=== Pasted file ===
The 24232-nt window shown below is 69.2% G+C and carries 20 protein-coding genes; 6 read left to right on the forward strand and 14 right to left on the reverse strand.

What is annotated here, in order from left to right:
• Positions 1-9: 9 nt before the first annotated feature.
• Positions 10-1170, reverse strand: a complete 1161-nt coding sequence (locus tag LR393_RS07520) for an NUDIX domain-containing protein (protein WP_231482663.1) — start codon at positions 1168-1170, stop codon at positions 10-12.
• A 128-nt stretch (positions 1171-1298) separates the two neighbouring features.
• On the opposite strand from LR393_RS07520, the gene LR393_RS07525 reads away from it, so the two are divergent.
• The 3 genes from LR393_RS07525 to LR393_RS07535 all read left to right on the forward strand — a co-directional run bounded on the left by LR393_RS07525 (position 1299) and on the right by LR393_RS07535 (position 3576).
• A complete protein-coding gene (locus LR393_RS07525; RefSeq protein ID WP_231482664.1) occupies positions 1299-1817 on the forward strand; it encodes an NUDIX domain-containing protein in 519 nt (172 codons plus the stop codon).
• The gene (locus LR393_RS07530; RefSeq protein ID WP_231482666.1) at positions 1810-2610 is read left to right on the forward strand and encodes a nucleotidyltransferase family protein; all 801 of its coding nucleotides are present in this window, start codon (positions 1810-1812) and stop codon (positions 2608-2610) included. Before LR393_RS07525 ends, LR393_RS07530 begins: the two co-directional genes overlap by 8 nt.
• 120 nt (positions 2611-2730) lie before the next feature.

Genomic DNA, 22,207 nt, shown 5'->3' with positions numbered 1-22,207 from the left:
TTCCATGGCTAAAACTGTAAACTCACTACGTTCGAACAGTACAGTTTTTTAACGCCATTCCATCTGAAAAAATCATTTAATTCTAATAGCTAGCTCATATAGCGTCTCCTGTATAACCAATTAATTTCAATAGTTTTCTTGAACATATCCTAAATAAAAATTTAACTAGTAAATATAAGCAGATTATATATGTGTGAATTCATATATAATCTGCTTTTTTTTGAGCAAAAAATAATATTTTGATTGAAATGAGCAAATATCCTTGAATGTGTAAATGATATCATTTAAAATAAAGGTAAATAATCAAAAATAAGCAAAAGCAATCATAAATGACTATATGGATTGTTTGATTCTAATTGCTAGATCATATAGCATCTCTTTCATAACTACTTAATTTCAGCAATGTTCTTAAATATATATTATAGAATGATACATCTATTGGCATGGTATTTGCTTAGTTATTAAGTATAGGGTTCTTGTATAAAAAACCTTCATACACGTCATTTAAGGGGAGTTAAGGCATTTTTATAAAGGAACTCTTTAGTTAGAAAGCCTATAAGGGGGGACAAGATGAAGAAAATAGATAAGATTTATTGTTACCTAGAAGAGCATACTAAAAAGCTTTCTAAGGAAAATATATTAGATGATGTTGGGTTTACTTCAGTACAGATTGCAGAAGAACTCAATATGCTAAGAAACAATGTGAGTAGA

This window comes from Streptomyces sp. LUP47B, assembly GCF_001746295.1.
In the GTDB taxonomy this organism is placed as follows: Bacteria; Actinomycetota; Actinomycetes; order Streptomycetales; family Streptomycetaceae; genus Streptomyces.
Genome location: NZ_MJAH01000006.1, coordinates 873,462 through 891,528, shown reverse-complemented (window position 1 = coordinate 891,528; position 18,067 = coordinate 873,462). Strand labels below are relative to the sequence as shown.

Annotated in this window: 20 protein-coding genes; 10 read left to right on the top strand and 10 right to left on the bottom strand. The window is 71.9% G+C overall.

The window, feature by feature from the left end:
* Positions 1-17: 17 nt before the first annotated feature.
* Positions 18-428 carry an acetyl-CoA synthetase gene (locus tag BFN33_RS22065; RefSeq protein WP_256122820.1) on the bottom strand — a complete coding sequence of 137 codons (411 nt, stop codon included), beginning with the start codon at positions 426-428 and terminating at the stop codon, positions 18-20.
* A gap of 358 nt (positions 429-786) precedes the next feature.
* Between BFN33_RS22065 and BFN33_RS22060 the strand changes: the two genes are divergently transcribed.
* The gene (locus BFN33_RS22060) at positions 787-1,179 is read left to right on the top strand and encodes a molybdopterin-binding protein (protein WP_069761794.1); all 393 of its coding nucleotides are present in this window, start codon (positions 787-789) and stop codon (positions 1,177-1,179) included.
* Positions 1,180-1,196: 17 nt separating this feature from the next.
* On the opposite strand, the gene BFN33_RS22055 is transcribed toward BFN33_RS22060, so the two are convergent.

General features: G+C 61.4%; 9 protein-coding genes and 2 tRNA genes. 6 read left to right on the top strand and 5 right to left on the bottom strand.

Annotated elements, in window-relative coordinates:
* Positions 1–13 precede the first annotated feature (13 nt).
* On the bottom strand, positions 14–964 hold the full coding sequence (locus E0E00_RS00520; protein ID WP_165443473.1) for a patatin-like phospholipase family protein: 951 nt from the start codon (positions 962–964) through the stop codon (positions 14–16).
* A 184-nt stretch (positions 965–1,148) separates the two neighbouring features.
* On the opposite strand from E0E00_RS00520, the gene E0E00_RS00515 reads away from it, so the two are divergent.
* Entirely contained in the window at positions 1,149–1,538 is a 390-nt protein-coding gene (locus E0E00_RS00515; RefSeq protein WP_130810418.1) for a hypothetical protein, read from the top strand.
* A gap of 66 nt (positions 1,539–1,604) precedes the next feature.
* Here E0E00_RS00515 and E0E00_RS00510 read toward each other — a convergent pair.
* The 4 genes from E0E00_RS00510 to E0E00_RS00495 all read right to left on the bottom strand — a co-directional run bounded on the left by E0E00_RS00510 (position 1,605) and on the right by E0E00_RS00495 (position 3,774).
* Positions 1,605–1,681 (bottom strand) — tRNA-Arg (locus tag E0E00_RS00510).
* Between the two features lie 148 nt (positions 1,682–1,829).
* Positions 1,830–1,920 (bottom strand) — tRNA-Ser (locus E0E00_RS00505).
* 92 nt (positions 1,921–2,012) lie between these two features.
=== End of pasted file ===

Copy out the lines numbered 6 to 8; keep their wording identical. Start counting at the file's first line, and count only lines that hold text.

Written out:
• On the opposite strand from LR393_RS07520, the gene LR393_RS07525 reads away from it, so the two are divergent.
• The 3 genes from LR393_RS07525 to LR393_RS07535 all read left to right on the forward strand — a co-directional run bounded on the left by LR393_RS07525 (position 1299) and on the right by LR393_RS07535 (position 3576).
• A complete protein-coding gene (locus LR393_RS07525; RefSeq protein ID WP_231482664.1) occupies positions 1299-1817 on the forward strand; it encodes an NUDIX domain-containing protein in 519 nt (172 codons plus the stop codon).